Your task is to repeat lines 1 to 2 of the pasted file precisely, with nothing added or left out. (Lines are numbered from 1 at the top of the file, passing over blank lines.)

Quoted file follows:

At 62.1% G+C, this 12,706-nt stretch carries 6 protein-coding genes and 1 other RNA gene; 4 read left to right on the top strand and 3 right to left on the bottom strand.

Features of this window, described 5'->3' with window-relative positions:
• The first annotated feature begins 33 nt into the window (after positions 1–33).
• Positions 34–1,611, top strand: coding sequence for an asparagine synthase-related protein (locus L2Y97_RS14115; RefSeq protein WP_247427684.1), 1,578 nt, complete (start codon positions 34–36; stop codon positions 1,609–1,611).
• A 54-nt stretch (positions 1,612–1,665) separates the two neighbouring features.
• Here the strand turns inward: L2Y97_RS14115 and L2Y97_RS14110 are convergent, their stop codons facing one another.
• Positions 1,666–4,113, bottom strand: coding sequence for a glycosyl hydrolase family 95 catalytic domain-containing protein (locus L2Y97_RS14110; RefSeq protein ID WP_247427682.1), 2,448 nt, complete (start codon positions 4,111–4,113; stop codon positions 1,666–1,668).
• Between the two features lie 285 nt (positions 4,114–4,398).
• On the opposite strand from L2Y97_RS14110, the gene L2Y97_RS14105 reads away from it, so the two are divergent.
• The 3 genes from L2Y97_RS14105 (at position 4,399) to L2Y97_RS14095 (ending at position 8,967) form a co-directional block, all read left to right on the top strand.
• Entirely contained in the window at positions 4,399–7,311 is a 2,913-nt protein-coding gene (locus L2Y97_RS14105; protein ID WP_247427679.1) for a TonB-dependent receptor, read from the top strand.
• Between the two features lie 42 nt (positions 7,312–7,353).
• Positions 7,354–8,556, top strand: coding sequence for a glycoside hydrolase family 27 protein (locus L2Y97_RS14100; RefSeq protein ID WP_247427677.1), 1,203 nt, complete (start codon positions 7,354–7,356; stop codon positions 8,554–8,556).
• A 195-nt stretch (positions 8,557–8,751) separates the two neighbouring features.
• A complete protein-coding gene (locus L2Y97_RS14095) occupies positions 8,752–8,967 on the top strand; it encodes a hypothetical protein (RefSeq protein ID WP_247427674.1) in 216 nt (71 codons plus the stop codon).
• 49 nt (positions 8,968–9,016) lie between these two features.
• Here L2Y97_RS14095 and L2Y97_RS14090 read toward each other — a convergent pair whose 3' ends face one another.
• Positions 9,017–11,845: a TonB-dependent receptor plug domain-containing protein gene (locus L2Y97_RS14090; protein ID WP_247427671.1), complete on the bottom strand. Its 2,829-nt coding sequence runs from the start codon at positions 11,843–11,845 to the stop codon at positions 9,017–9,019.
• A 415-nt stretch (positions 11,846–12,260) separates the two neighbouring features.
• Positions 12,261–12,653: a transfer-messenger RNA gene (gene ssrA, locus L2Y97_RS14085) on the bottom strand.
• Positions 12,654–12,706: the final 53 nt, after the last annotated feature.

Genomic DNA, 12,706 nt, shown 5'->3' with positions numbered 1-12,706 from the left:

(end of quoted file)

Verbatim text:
At 62.1% G+C, this 12,706-nt stretch carries 6 protein-coding genes and 1 other RNA gene; 4 read left to right on the top strand and 3 right to left on the bottom strand.

Features of this window, described 5'->3' with window-relative positions: